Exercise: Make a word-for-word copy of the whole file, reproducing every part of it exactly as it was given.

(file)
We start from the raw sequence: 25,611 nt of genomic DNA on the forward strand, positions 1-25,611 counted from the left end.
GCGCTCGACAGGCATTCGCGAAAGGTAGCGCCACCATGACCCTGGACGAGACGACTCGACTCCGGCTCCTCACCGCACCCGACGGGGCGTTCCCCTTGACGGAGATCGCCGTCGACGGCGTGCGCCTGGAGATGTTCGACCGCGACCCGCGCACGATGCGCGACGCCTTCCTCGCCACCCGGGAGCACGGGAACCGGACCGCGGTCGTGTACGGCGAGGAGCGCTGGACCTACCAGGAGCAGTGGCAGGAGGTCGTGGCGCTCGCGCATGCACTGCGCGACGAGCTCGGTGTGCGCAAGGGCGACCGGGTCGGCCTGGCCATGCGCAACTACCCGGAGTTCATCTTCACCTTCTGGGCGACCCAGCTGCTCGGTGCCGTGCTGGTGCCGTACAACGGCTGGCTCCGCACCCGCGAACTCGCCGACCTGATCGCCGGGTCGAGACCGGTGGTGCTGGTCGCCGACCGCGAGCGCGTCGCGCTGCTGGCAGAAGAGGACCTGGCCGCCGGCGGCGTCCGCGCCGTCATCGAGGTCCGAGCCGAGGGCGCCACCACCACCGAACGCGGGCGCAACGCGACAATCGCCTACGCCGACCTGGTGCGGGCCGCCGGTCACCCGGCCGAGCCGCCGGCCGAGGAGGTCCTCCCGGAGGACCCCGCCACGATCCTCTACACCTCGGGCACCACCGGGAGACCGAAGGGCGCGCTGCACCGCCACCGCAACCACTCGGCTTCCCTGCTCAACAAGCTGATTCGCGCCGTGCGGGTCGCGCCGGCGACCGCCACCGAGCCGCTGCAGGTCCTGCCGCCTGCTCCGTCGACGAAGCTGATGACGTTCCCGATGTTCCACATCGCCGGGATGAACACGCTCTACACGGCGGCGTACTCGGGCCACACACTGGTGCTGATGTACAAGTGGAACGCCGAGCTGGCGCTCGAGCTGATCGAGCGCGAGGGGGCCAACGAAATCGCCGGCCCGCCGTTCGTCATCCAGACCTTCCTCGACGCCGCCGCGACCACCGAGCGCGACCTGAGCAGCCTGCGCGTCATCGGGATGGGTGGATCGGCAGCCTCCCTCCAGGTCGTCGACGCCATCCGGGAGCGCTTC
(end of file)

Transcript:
We start from the raw sequence: 25,611 nt of genomic DNA on the forward strand, positions 1-25,611 counted from the left end.
GCGCTCGACAGGCATTCGCGAAAGGTAGCGCCACCATGACCCTGGACGAGACGACTCGACTCCGGCTCCTCACCGCACCCGACGGGGCGTTCCCCTTGACGGAGATCGCCGTCGACGGCGTGCGCCTGGAGATGTTCGACCGCGACCCGCGCACGATGCGCGACGCCTTCCTCGCCACCCGGGAGCACGGGAACCGGACCGCGGTCGTGTACGGCGAGGAGCGCTGGACCTACCAGGAGCAGTGGCAGGAGGTCGTGGCGCTCGCGCATGCACTGCGCGACGAGCTCGGTGTGCGCAAGGGCGACCGGGTCGGCCTGGCCATGCGCAACTACCCGGAGTTCATCTTCACCTTCTGGGCGACCCAGCTGCTCGGTGCCGTGCTGGTGCCGTACAACGGCTGGCTCCGCACCCGCGAACTCGCCGACCTGATCGCCGGGTCGAGACCGGTGGTGCTGGTCGCCGACCGCGAGCGCGTCGCGCTGCTGGCAGAAGAGGACCTGGCCGCCGGCGGCGTCCGCGCCGTCATCGAGGTCCGAGCCGAGGGCGCCACCACCACCGAACGCGGGCGCAACGCGACAATCGCCTACGCCGACCTGGTGCGGGCCGCCGGTCACCCGGCCGAGCCGCCGGCCGAGGAGGTCCTCCCGGAGGACCCCGCCACGATCCTCTACACCTCGGGCACCACCGGGAGACCGAAGGGCGCGCTGCACCGCCACCGCAACCACTCGGCTTCCCTGCTCAACAAGCTGATTCGCGCCGTGCGGGTCGCGCCGGCGACCGCCACCGAGCCGCTGCAGGTCCTGCCGCCTGCTCCGTCGACGAAGCTGATGACGTTCCCGATGTTCCACATCGCCGGGATGAACACGCTCTACACGGCGGCGTACTCGGGCCACACACTGGTGCTGATGTACAAGTGGAACGCCGAGCTGGCGCTCGAGCTGATCGAGCGCGAGGGGGCCAACGAAATCGCCGGCCCGCCGTTCGTCATCCAGACCTTCCTCGACGCCGCCGCGACCACCGAGCGCGACCTGAGCAGCCTGCGCGTCATCGGGATGGGTGGATCGGCAGCCTCCCTCCAGGTCGTCGACGCCATCCGGGAGCGCTTC